Modified protocols from previous studies were used for the synthesis of α-Fe2O3, ZnO, and CuO NPs by a green method using plant extract22,23. For the synthesis of α-Fe2O3, ZnO, and CuO NPs. Different solutions of mineral salts (Ferric chloride (FeCl3·6H2O), Zinc Acetate (Zn(CH3COO)2·2 H2O), and copper sulfate (CuSO4.5H2O)) were prepared using distilled water. About 10 mL of every concentration was mixed with 1 mL of the Portulaca oleracea leaves extract with continuous stirring. With controlled and continuous stirring (600 rpm) at 70 °C for 2 h, the color of the solution changes. The precipitate was then centrifuged and washed several times with de-ionized water and dried at 100 °C in an oven for 48 h. Finally, the α-Fe2O3, ZnO, and CuO NPs were grinded into a fine powder24,25 .

The final solid product was collected using centrifugation and washed several times well with distilled water. The product was dried over night at 100 °C then is heated in a furnace at 500 °C for 3 h. The resulting powders were stored in containers for different characterizations26,27,28.

Characterization of α-Fe2O3, ZnO, and CuO anoparticles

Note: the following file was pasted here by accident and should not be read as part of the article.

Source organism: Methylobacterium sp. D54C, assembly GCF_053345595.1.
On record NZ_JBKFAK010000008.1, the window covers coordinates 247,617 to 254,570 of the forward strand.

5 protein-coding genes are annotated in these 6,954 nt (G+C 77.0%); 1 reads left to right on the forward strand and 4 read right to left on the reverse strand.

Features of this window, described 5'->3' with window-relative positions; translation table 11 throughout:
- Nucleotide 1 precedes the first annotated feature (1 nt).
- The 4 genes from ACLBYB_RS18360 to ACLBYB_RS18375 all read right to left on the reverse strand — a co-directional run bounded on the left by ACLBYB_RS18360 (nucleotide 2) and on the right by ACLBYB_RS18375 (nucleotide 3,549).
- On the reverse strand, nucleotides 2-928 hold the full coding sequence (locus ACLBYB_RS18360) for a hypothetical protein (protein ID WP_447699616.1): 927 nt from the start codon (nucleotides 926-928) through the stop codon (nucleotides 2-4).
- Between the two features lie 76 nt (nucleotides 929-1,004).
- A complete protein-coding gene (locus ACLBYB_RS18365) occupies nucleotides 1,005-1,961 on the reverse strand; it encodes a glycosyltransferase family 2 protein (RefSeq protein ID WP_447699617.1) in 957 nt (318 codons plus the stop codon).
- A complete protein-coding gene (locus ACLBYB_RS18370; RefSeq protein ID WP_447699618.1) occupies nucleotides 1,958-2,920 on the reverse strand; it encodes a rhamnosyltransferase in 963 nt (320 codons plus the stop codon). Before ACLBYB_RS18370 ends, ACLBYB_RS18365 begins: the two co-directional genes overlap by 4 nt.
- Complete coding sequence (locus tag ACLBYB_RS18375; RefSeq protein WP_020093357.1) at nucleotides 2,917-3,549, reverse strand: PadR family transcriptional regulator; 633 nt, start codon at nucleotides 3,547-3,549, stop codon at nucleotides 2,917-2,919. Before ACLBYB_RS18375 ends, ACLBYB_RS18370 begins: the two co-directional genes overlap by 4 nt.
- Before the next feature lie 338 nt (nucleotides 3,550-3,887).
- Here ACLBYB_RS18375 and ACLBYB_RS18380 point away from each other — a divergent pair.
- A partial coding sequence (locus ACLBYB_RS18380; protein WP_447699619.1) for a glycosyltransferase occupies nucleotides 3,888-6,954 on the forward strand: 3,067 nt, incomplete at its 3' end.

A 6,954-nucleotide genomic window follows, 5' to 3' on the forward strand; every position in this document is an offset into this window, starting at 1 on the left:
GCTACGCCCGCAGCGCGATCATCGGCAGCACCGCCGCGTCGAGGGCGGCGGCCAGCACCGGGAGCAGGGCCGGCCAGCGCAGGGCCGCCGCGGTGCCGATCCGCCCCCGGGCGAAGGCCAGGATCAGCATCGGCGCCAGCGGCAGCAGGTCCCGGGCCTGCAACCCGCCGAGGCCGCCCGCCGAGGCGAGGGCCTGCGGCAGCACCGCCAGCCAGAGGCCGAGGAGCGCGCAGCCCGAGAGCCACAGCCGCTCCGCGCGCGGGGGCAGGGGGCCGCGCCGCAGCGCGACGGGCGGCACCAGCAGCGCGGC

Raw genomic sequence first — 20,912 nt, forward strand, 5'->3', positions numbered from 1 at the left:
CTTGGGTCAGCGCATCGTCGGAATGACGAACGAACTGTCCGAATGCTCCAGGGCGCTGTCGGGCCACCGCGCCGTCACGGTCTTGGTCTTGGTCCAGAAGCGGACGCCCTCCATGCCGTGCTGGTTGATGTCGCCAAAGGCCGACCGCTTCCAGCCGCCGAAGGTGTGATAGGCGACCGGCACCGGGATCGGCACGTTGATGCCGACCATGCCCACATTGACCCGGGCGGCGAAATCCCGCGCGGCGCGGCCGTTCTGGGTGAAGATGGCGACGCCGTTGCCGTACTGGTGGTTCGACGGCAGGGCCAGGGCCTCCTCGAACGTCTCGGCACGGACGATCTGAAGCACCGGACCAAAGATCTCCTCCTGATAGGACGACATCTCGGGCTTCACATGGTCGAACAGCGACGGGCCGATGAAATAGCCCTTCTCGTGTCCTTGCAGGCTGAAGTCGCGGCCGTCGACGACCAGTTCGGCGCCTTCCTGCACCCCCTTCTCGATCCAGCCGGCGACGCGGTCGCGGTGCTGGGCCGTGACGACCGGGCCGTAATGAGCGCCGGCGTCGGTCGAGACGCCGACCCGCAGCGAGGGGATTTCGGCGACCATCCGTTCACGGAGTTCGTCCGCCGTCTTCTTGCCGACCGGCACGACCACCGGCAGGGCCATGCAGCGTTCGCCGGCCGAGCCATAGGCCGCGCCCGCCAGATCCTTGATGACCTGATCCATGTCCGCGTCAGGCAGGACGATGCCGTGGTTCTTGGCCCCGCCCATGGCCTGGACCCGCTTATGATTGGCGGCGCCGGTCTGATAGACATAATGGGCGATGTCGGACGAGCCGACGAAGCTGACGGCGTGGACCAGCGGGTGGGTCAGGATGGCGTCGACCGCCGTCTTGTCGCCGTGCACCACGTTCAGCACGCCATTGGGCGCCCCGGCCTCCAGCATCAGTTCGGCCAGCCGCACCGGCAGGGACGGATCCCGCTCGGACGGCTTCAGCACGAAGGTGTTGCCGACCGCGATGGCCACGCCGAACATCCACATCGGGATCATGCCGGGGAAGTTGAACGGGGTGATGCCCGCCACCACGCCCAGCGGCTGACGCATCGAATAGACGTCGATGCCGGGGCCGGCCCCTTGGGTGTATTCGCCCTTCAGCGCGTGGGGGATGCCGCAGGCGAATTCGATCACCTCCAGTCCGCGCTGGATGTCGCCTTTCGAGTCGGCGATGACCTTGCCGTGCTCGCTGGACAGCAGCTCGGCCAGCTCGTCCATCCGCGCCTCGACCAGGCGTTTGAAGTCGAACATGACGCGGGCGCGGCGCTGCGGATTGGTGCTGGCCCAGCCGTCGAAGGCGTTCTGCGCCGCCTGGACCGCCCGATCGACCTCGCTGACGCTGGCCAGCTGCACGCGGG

An all-purpose characterization method called UV–Vis spectroscopy is used to check optical characteristics including transparency and band gap. Shimadzu UV–Vis spectrophotometer model 1800, operating in the 200–900 nm wavelength range, is the instrument. Distilled water was employed as a reference solvent throughout the analysis of the samples in a quartz cell. The existence of functional groups in the chemical extract of the leaves was first ascertained using Fourier transform spectroscopy, and then the composition of α-Fe2O3, ZnO, and CuO NPs linkages was studied following calcination at 500 °C. The ATR instrument was utilized in the 4000–400 cm−1 range. By utilizing an X-ray diffractometer (Rigaku Miniflex 600) with a Cu-K (= 1.5406 ) in the 2 range of 10–90°, while X-ray was produced with 30 kilovolts and at 20 mA, the structure and grain size of α-Fe2O3, ZnO, and CuO were studied. Scanning electron microscopy (SEM) with energy dispersive X-ray spectroscopy was used to analyze the morphology and form of the nanoparticles (EDAX).